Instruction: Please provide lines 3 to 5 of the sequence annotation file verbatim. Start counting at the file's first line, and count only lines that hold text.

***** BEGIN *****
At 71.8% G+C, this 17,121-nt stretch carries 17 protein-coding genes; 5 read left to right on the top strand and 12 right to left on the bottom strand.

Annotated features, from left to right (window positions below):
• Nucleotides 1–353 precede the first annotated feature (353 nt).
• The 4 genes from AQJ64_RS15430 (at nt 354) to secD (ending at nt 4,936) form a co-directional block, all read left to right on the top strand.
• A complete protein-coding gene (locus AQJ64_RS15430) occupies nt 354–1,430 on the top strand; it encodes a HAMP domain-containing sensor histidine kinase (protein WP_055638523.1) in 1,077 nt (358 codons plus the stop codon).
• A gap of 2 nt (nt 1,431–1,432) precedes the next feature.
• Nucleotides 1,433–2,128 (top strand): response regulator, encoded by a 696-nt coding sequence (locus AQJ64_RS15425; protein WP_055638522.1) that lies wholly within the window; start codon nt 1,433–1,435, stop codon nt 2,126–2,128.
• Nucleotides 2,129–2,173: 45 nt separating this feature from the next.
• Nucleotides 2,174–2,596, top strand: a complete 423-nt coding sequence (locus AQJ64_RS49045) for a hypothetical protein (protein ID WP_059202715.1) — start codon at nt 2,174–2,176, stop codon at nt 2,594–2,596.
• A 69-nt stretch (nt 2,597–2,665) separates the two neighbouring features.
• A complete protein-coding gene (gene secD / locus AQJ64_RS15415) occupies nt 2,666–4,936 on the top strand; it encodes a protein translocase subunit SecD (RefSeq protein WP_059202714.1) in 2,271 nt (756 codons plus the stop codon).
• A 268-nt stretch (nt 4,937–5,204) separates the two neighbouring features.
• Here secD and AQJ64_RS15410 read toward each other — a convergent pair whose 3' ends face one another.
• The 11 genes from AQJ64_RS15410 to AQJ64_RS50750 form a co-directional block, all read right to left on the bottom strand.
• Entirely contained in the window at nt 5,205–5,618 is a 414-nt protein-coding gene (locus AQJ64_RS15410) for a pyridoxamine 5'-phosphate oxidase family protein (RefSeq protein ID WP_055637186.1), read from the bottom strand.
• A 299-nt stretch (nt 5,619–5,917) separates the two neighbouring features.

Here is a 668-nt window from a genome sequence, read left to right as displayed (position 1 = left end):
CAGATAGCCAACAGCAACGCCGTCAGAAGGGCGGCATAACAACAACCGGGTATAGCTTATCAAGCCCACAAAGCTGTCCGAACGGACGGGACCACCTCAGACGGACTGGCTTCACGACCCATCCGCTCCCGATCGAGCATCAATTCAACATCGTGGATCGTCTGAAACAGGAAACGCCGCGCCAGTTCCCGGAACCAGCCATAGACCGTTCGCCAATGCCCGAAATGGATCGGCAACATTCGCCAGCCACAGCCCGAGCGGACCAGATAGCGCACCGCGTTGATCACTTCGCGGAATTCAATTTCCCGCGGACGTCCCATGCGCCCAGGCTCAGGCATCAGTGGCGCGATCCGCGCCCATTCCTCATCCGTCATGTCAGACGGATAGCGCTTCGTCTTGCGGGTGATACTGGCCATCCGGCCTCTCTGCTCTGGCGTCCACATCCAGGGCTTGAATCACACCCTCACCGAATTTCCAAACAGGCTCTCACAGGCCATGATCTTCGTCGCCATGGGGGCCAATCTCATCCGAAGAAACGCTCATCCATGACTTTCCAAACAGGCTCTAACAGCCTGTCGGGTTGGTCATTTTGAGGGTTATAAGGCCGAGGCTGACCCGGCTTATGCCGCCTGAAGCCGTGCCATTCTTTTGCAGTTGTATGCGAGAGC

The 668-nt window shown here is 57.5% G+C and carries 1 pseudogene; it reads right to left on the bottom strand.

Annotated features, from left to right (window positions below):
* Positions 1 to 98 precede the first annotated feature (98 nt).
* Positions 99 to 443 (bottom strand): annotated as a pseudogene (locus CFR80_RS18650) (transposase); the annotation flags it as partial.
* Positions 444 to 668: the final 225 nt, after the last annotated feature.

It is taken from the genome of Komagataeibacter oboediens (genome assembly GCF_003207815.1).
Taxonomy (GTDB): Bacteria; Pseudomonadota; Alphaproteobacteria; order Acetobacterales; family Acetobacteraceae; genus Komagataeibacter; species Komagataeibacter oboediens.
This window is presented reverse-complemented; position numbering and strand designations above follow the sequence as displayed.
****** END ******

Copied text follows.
• Nucleotides 1–353 precede the first annotated feature (353 nt).
• The 4 genes from AQJ64_RS15430 (at nt 354) to secD (ending at nt 4,936) form a co-directional block, all read left to right on the top strand.
• A complete protein-coding gene (locus AQJ64_RS15430) occupies nt 354–1,430 on the top strand; it encodes a HAMP domain-containing sensor histidine kinase (protein WP_055638523.1) in 1,077 nt (358 codons plus the stop codon).